PhD Candidate, CREOL
Non-imaging characterization by statistical analysis of scattered light under random illumination
Computational optical imaging and sensing are rather new multidisciplinary fields in which one try to take advantage of the available computation power, both in hardware and software, in conjunction with optical instruments to enhance certain attributes of the optical characterization processes. Following this philosophy, we proposed a computational method for characterising objects’ length scales. For instance, when we talk about a cell culture, length scales define averaged size of the alive cells. These length scales and their dynamic over the time encode specific biological processes. However, since these activities are slow and happen statistically, to follow them, one has to investigate them over an extended time that results in overall high level of light exposure energy. Unfortunately, the high exposed energy is shown to have collateral damages, e.g. changing the natural activity of the cell during the measurement that can result in the erroneous measurement. For example, it is shown that the visible light illumination to embryos in a specific level, even for less than 30 minutes, can stop their development. Here we are after addressing this issue through developing a sensing method in which one can measure the length scale (spatial information) over the time (dynamic information) without imaging the target. Our method is based on illuminating the target with randomly structured light, with parametric statistical properties, and then measuring the scattered light power only using a single pixel power meter. To avoid the requirement of the high illumination level, we don’t use either indigenous or exogenous tags. Having scattered light power for different illumination statistical parameters, we show that one can infer spatial properties through statistical analysis of the measured power. The time resolution of the method is 3 orders of magnitude faster than usual biological activities time scales (hundreds of milliseconds). Moreover, since we don’t use any tag and we rely on only measured power, the whole process can be done in an extremely low light condition, i.e. 3 orders of magnitude less than usual white light microscope illumination level. These properties, in conjunction with simplicity and versatility of the method, makes it an excellent candidate for the time-lapse biological study.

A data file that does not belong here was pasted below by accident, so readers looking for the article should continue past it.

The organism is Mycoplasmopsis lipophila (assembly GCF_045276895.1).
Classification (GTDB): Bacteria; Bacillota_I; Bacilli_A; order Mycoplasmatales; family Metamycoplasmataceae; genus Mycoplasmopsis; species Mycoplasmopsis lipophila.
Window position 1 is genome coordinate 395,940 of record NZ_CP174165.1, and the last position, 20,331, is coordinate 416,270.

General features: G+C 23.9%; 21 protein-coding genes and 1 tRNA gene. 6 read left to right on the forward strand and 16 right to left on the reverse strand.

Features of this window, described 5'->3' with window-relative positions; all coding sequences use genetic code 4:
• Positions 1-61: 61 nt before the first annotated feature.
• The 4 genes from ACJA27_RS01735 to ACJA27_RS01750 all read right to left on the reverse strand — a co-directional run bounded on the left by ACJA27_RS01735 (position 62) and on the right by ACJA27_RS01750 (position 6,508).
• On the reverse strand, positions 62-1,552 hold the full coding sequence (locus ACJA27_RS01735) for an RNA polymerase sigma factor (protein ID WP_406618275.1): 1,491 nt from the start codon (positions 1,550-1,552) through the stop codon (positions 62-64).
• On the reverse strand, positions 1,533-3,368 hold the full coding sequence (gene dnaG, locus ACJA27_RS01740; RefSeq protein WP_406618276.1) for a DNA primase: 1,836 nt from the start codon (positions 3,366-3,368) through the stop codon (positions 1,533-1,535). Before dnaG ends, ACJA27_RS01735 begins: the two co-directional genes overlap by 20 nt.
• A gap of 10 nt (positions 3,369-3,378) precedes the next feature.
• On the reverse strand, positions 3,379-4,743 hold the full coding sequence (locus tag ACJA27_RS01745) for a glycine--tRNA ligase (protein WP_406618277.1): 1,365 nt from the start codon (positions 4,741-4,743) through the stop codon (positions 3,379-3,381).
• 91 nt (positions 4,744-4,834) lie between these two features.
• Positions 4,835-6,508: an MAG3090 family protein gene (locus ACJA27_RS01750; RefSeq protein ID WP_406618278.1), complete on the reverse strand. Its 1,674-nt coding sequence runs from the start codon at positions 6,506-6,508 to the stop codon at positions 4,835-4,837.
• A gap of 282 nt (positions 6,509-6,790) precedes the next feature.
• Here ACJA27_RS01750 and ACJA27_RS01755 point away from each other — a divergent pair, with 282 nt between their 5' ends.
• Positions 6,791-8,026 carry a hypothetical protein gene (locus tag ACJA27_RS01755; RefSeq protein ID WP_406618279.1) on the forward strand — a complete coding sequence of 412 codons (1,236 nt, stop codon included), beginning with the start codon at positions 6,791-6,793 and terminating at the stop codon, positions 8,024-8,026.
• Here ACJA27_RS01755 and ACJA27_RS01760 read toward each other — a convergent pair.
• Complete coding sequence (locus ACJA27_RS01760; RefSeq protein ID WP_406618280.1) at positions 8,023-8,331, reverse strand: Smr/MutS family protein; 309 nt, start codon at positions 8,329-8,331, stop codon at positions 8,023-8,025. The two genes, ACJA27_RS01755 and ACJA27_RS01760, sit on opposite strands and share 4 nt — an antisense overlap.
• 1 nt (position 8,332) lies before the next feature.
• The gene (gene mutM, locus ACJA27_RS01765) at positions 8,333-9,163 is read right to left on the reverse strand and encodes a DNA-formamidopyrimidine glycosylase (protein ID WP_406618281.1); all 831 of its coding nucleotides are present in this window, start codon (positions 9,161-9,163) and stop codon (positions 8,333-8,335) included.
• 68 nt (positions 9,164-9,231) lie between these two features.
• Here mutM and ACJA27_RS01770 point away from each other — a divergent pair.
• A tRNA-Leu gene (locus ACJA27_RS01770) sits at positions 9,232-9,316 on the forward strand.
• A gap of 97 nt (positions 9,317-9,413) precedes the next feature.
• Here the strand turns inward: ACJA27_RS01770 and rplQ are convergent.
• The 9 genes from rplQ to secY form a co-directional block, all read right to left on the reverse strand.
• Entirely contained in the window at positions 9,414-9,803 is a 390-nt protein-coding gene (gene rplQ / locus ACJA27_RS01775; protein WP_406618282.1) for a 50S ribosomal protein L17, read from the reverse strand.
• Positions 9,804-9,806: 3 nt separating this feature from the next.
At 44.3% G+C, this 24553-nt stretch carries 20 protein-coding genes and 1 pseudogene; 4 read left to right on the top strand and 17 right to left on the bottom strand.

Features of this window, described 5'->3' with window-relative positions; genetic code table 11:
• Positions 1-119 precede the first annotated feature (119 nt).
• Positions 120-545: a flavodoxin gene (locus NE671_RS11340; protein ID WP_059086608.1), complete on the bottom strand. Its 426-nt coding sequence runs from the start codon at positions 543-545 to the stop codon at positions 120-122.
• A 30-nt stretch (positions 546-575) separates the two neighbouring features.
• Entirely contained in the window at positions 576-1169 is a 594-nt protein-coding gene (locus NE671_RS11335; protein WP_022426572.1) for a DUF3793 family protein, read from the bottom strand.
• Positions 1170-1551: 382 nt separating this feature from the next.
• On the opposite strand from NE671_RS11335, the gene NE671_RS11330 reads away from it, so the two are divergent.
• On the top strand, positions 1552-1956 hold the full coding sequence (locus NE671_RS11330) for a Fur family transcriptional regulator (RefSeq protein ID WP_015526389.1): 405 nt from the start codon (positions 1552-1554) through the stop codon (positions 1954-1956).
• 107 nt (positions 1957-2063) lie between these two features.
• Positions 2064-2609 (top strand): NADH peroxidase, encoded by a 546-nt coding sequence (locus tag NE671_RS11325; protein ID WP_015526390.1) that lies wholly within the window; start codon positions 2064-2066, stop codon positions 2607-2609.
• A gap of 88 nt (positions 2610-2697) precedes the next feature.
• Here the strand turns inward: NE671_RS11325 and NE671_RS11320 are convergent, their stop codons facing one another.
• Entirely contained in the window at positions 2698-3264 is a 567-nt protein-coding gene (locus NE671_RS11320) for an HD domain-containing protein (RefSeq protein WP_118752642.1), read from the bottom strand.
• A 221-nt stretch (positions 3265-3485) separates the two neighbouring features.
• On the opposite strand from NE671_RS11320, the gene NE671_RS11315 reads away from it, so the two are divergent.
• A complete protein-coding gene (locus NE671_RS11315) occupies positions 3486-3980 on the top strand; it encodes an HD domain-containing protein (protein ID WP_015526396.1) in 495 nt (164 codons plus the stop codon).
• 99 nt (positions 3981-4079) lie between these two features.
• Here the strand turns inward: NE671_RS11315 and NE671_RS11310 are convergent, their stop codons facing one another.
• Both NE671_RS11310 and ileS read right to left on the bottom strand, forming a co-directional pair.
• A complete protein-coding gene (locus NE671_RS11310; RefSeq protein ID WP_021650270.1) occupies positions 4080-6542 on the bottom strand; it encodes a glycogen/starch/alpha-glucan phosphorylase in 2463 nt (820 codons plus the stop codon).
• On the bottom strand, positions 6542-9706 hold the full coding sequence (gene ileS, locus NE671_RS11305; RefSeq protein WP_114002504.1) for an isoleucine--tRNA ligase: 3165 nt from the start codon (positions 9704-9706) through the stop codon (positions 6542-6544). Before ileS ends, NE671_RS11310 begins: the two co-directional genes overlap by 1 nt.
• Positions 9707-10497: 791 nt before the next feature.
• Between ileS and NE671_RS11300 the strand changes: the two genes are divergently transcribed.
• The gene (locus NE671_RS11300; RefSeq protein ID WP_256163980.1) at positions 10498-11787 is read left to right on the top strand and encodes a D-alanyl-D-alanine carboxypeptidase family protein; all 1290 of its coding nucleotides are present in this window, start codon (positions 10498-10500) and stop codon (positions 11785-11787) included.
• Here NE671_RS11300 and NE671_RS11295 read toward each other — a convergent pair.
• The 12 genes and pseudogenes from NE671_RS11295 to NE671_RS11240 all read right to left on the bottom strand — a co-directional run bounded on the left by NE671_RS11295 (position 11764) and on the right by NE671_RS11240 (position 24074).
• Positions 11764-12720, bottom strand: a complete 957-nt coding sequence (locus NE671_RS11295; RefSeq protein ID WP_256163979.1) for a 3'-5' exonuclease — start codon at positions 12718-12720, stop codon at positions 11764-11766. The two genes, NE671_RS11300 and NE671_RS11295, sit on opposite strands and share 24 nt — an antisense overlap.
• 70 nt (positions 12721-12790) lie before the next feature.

Abstract: The state of polarization of an optical field provides detailed information concerning both the radiation emission processes and the intricate interaction between light and matter. We report here a novel approach for characterizing the polarization properties of electromagnetic fields for which the electric field vector at a point may fluctuate in three dimensions. Using probes which couple all three components of the field, we were able to extract the polarized and unpolarized components of such fields. Our results constitute the proof of concept for what could be called three-dimensional optical polarimetry.
Pub.: 31 Dec '05, Pinned: 08 Jun '17
Abstract: We propose and demonstrate the feasibility of a new microscopic technique, which is based on variable coherence illumination. By manipulating the spatial coherence properties of an incident evanescent field, subwavelength resolution is achieved over a large field of view from far-field intensity measurements.
Pub.: 31 Dec '05, Pinned: 08 Jun '17
Abstract: We introduce the general concept of stochastic scattering polarimetry and demonstrate that the anisotropic polarizability of a scattering object can be obtained by analyzing the statistical moments of polarimetrically measured intensity distributions. This general procedure is valid even in situations where the state of polarization of the incident field is not known. The efficiency of recovering different scattering polarizabilities is demonstrated numerically for several particular cases pertaining to both far- and near-field optics.
Pub.: 21 Mar '08, Pinned: 08 Jun '17